by Peter Kornmeier
“This was the best day of school ever!”
It wasn’t so much that my student had enjoyed missing a day of classes, but that he and his friends had just completed the strenuous nine-mile hike and rock scramble to the top of Old Rag, the highest mountain in Shenandoah National Park. The trip was the culmination of my Outdoor Adventures class, where the students exercised and learned technical outdoor skills while participating in several rock climbing and hiking field trips.
Fortunately, my least favorite question was not asked during the class. No students asked, “When am I going to use this in the real world,” because, well, we were in the real world. As a math teacher, I am constantly striving to engage my students, but outdoor education is the one venue where I never have to try. My favorite day was when a student announced he had learned the Prusik knot and wanted to teach the class how to use a Prusik to ascend a rope in case of emergency. I just sat back and watched. This authentic sharing of knowledge—common at our school—was still a refreshing change from me assigning a presentation and the student attempting to discuss the topic well enough to earn a decent grade. When a student does not feel like she is doing work for a class, it creates a fun and collaborative atmosphere where she wants to be present.
According to Howard Gardner’s Theory of Multiple Intelligences, there are many ways to teach and learn new information, and every student has his or her own unique pattern of intelligences. Traditional classroom learning is heavily biased towards students who possess strength in what Gardner refers to as logical-mathematical and linguistic intelligences. At The New School, we strive to incorporate each of the intelligences into our methods of instruction and assessment, which has a profoundly positive effect on the level of student engagement.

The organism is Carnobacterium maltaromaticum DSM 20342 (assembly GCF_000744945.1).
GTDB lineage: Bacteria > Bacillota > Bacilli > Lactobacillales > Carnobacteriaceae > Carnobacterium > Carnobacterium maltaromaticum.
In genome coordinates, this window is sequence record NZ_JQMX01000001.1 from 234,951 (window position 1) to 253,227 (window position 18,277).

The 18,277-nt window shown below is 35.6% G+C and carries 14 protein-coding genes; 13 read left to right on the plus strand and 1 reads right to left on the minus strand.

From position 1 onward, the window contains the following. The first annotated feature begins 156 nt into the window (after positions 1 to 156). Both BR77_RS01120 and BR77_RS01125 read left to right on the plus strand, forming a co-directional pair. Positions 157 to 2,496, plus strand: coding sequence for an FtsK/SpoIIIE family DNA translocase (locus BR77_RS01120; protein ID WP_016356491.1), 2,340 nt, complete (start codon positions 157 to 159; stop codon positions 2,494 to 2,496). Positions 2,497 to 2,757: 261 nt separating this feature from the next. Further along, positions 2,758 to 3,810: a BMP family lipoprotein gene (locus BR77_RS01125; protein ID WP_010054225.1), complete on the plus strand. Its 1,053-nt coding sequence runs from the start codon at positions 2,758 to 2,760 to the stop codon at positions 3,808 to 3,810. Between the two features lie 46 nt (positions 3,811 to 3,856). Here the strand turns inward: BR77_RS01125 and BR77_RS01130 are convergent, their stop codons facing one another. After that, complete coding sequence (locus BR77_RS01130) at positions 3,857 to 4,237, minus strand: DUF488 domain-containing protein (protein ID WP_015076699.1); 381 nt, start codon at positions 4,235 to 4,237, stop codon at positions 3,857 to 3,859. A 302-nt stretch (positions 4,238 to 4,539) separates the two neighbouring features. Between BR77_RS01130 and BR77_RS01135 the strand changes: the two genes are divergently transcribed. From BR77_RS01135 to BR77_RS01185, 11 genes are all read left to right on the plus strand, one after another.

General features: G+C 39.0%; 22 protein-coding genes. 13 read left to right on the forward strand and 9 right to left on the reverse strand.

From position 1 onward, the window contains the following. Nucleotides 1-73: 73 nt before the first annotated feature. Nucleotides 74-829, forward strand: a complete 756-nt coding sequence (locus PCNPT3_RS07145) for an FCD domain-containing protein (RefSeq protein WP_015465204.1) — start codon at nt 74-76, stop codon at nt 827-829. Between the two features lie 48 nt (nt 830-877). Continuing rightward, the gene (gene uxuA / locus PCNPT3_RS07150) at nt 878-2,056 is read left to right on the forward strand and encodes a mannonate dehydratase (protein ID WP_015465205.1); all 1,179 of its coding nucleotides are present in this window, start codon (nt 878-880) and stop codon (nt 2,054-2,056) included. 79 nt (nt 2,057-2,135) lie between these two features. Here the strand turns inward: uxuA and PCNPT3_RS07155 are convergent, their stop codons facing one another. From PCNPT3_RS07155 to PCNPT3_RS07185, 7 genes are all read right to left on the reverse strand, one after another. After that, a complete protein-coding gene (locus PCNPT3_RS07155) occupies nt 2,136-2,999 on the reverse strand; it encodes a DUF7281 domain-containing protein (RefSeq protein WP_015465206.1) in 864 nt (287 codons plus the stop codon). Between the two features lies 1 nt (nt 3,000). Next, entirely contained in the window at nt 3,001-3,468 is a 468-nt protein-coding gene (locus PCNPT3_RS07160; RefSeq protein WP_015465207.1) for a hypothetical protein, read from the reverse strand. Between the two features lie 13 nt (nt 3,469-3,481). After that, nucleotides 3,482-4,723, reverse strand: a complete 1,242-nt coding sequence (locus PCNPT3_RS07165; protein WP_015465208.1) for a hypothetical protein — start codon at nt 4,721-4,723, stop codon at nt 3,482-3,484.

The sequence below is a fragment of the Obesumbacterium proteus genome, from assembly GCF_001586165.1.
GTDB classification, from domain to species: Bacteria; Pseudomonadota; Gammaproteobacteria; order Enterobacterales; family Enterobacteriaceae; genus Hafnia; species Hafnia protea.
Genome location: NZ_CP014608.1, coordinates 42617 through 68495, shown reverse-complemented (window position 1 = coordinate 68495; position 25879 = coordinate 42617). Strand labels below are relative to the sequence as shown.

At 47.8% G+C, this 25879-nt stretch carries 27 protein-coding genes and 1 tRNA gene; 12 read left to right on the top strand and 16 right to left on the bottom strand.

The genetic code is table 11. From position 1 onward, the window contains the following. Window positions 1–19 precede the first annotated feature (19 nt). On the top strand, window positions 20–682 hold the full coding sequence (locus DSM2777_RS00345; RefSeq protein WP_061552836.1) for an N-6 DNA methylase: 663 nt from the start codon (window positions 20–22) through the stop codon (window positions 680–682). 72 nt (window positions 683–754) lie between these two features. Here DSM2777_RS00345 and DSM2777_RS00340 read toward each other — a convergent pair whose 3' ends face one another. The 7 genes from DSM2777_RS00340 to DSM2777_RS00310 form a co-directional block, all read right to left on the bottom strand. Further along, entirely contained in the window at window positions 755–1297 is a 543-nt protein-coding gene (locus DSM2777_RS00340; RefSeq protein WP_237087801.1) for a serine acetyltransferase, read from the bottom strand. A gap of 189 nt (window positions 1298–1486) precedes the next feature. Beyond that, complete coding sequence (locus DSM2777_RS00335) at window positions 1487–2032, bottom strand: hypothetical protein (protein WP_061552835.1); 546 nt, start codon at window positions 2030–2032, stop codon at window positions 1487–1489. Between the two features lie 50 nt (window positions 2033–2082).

One day I took a linguistic approach toward teaching the students the steps to tie a figure eight knot, an essential knot for rock climbing. Most of the students easily followed the instructions I had written on the board and quickly mastered the figure eight knot. However, one student was particularly frustrated and confused. The next day, I took a visual-spatial approach and drew him a diagram of the steps, and he understood it instantly. That visual-spatial strength also helped him excel at mapping complex climbing routes up a rock face. I was amazed to watch him transform from a quiet and relatively apprehensive student into a confident, vocal leader who was eager to help out his classmates on climbing trips.
At the end of a class, I always hope that I have inspired my students. As they were leaving on the last day, they thanked me and told me about their plans for their own adventures outside of school. I smiled and reminded them to double check their figure eight knots.